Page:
(1) In any prosecution for an offence under this Act which requires a culpable mental state of the accused, the Court shall presume the existence of such mental state but it shall be a defence for the accused to prove the fact that he had no such mental state with respect to the act charged as an offence in that prosecution.
Explanation.-In this section "culpable mental state" includes intention, motive knowledge of a fact and belief in, or reason to believe, a fact.
(2) For the purpose of this section, a fact is said to be proved only when the court believes it to exist beyond a reasonable doubt and not merely when its existence is established by a preponderance of probability. Explanation to sub-section (1) of Section 35 expanding the meaning of 'culpable mental state' provides that 'culpable mental state' includes intention, knowledge of a fact and believing or reason to believe a fact. Sub-section (2) of Section 35 provides that for the purpose of Section 35, a fact is said to be proved only when the Court believes it to exist beyond a reasonable doubt and not merely when its existence is established by a preponderance of the probability. Once the possession of the contraband by the accused has been established, it is for the accused to discharge the onus of proof that he was not in conscious possession.
Burden of proof cast on the accused under Section 35 of the NDPS Act can be discharged through different modes. One of such modes is that the accused can rely on the materials available in the prosecution case raising doubts about the prosecution case. The accused may also adduce other evidence when he is called upon to enter on his defence. If the circumstances appearing in the prosecution case give reasonable assurance to the Court that the accused could not have had the knowledge of the required intention, the burden cast on him under Section 35 of the NDPS Act would stand discharged even if the accused had not adduced any other evidence of his own when he is called upon to enter on his defence.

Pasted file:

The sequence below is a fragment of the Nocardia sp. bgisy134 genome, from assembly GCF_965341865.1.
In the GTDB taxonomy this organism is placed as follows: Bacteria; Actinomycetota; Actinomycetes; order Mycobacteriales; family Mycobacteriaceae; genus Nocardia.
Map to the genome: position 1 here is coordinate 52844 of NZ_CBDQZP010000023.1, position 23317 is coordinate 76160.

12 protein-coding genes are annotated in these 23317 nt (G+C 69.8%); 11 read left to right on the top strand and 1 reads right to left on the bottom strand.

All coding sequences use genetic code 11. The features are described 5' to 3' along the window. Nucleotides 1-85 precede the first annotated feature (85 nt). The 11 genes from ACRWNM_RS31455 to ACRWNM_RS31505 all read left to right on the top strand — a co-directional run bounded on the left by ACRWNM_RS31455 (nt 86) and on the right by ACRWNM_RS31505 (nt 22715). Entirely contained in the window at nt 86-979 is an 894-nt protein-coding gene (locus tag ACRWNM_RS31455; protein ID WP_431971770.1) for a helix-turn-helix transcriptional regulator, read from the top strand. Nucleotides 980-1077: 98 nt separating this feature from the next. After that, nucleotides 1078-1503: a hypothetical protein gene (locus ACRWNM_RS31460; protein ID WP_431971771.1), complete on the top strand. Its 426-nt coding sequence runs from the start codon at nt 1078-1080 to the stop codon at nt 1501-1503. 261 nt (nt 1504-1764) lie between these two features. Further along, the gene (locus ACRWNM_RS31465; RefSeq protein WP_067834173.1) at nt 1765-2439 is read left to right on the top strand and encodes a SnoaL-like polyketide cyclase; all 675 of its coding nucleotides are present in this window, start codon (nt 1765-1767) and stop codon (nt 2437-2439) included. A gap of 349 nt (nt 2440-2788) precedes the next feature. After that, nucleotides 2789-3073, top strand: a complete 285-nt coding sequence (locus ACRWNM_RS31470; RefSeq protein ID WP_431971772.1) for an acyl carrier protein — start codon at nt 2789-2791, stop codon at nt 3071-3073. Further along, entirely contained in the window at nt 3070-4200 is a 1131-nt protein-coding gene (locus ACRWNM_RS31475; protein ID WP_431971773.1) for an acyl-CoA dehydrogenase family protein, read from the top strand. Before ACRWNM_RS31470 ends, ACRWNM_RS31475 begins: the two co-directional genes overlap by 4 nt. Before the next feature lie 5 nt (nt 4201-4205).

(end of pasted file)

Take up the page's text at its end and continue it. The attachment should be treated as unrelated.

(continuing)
13. In Abdul Rashid Ibrahim Mansuri vs. State of Gujarat, AIR 2000 SC 821, this Court has clearly held that where an accused admits that narcotic drugs were recovered from bags that were found in his possession at the time of his apprehension, in terms of Section 35 of NDPS Act the burden of proof is then upon him to prove that he had no knowledge that the bags contained such a substance. This Court then went further on to explain as to the standard of proof that such an accused is expected to discharge and the modes vide which he can discharge the said burden. In paras (21) and (22) of the said judgment, this Court held as under:-
"21. No doubt, when the appellant admitted that the narcotic drug was recovered from the gunny bags stacked in the autorickshaw, the burden of proof is on him to prove that he had no knowledge about the fact that those gunny bags contained such a substance. The standard of such proof is delineated in sub-section (2) as "beyond a reasonable doubt". If the court, on an appraisal of the entire evidence does not entertain doubt of a reasonable degree that he had real knowledge of the nature of the substance concealed in the gunny bags then the appellant is not entitled to acquittal. However, if the court entertains strong doubt regarding the accused's awareness about the nature of the substance in the gunny bags, it would be a miscarriage of criminal justice to convict him of the offence keeping such strong doubt undispelled. Even so, it is for the accused to dispel any doubt in that regard.
22. The burden of proof cast on the accused under Section 35 can be discharged through different modes. One is that he can rely on the materials available in the prosecution evidence. Next is, in addition to that, he can elicit answers from prosecution witnesses through cross- examination to dispel any such doubt. He may also adduce other evidence when he is called upon to enter on his defence. In other words, if circumstances appearing in the prosecution case or in the prosecution evidence are such as to give reasonable assurance to the court that the appellant could not have had the knowledge or the required intention, the burden cast on him under Section 35 of the Act would stand discharged even if he has not adduced any other evidence of his own when he is called upon to enter on his defence."
14. In the light of the above principles, what is to be examined in the present case is whether the accused-appellant has been able to discharge the burden of proof cast upon him under Section 35 of the NDPS Act. The appellant has raised doubts about the prosecution case mainly on two aspects viz.;
(i) evidence of sole witness Ram Singh-ASI is not trustworthy and
(ii) non-examination of Chander Singh-SI who prepared the rukka.